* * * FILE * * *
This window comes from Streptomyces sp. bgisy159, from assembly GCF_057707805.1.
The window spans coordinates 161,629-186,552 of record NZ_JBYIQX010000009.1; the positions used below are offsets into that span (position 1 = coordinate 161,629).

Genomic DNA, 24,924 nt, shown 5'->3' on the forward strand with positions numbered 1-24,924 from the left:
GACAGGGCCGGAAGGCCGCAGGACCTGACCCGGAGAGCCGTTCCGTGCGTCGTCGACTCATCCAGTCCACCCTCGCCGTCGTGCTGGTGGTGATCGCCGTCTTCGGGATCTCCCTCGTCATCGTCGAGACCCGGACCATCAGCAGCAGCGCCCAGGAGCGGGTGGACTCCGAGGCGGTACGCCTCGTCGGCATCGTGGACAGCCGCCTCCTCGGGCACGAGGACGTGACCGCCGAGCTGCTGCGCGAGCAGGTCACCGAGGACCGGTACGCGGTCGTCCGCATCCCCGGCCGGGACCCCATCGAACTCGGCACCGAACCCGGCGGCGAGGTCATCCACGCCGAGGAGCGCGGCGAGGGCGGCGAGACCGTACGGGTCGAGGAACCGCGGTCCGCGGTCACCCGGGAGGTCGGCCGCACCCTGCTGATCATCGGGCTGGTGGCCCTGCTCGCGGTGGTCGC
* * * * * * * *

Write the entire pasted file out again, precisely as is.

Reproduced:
This window comes from Streptomyces sp. bgisy159, from assembly GCF_057707805.1.
The window spans coordinates 161,629-186,552 of record NZ_JBYIQX010000009.1; the positions used below are offsets into that span (position 1 = coordinate 161,629).

Genomic DNA, 24,924 nt, shown 5'->3' on the forward strand with positions numbered 1-24,924 from the left:
GACAGGGCCGGAAGGCCGCAGGACCTGACCCGGAGAGCCGTTCCGTGCGTCGTCGACTCATCCAGTCCACCCTCGCCGTCGTGCTGGTGGTGATCGCCGTCTTCGGGATCTCCCTCGTCATCGTCGAGACCCGGACCATCAGCAGCAGCGCCCAGGAGCGGGTGGACTCCGAGGCGGTACGCCTCGTCGGCATCGTGGACAGCCGCCTCCTCGGGCACGAGGACGTGACCGCCGAGCTGCTGCGCGAGCAGGTCACCGAGGACCGGTACGCGGTCGTCCGCATCCCCGGCCGGGACCCCATCGAACTCGGCACCGAACCCGGCGGCGAGGTCATCCACGCCGAGGAGCGCGGCGAGGGCGGCGAGACCGTACGGGTCGAGGAACCGCGGTCCGCGGTCACCCGGGAGGTCGGCCGCACCCTGCTGATCATCGGGCTGGTGGCCCTGCTCGCGGTGGTCGC